Ancient Monuments

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Three round cairns at The Warren on Pentire Point East

A Scheduled Monument in Newquay, Cornwall

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Coordinates

Latitude: 50.4116 / 50°24'41"N

Longitude: -5.118 / 5°7'4"W

OS Eastings: 178562.646519

OS Northings: 61503.83549

OS Grid: SW785615

Mapcode National: GBR Z9.N2RZ

Mapcode Global: FRA 075Y.V70

Entry Name: Three round cairns at The Warren on Pentire Point East

Scheduled Date: 30 May 1958

Source: Historic England

Source ID: 1004392

English Heritage Legacy ID: CO 521

County: Cornwall

Civil Parish: Newquay

Traditional County: Cornwall

Lieutenancy Area (Ceremonial County): Cornwall

Church of England Parish: Newquay

Church of England Diocese: Truro

Details

The monument, which falls into three areas of protection, includes three round cairns situated on the coastal headland dividing Fistral Bay from Crantock Beach. The cairns are arranged in a west to east linear alignment and survive as circular stony mounds, two with retaining kerbs. The westernmost is on the tip of the headland and has an outer retaining stone kerb measuring up to11.4m in diameter; an inner cairn of up to 0.8m high; and a possible stone-lined cist to the north east defined by three large slabs of slate. A concrete platform, bench and the base of a signpost have been erected on the mound and are excluded from the monument although the ground beneath these features is included. The central cairn mound has an outer retaining kerb and measures up to 12m in diameter and 1m high. On the centre of the mound a bench has been erected, and there is the base of a signpost on the east side by the kerb. These features are also excluded from the scheduling but the ground beneath them is included. The eastern cairn mound measures up to 23m in diameter and 1.5m high.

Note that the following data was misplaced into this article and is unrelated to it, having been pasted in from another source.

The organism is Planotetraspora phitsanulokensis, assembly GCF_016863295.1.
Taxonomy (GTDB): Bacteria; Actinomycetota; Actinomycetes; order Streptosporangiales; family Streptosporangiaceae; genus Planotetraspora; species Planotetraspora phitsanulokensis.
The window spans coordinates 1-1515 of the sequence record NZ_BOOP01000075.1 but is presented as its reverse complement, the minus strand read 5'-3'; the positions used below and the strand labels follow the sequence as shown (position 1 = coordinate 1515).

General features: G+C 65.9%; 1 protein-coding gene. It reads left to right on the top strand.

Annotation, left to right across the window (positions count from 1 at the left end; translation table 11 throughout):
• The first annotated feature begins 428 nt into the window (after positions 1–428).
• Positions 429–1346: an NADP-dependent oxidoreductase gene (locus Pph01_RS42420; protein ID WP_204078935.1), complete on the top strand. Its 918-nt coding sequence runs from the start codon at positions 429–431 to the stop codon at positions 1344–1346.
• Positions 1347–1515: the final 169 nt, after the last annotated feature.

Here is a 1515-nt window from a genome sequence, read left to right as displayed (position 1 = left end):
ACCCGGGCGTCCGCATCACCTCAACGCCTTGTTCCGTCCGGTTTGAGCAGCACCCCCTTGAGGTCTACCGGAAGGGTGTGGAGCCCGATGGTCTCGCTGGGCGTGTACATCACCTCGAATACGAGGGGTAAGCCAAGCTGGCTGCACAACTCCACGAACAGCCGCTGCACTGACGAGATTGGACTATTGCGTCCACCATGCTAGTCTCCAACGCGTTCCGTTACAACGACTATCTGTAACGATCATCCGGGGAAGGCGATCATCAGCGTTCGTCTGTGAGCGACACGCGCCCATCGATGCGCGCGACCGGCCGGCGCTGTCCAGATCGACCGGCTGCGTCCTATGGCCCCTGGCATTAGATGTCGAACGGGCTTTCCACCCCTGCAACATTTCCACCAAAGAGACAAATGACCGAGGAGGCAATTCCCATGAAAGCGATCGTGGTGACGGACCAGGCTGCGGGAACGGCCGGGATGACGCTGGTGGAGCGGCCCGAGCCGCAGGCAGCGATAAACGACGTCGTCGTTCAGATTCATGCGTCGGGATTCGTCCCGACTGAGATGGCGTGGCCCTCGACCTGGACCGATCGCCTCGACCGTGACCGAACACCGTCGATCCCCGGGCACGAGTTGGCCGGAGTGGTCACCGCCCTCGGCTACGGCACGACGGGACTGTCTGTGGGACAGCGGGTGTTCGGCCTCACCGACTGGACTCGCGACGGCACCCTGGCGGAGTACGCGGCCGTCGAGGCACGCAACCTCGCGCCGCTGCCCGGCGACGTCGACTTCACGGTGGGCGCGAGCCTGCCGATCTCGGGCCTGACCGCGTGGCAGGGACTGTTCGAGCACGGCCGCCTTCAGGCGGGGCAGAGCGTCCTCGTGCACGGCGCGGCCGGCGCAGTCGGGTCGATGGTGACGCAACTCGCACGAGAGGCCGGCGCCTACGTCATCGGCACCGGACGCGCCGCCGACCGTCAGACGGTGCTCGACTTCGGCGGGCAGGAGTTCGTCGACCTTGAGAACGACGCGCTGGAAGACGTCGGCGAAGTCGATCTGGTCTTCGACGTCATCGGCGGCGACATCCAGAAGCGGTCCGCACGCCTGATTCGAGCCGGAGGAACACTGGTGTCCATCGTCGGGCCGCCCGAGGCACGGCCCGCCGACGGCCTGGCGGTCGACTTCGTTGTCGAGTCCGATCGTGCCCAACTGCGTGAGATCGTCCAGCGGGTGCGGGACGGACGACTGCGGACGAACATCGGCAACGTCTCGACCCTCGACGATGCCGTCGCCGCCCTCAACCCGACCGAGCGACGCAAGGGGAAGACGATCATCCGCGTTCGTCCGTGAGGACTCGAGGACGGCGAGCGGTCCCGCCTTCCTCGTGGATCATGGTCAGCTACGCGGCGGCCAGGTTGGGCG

Sources: HER:-
PastScape Monument No:-428409, 428412 and 873813

Source: Historic England

Reasons for Scheduling

Round cairns are prehistoric funerary monuments dating to the Bronze Age (c.2000-700 BC). They were constructed as stone mounds covering single or multiple burials. These burials may be placed within the mound in stone-lined compartments called cists. In some cases the cairn was surrounded by a ditch. Often occupying prominent locations, cairns are a major visual element in the modern landscape. They are a relatively common feature of the uplands and are the stone equivalent of the earthen round barrows of the lowlands. Their considerable variation in form and longevity as a monument type provide important information on the diversity of beliefs and social organisation amongst early prehistoric communities. They are particularly representative of their period. Despite the erection of benches and signs, the three round cairns at The Warren on Pentire Point East survive comparatively well and will contain archaeological and environmental evidence relating to their construction, relative chronologies, territorial significance, social organisation, ritual and funerary practices and overall landscape context.

Source: Historic England

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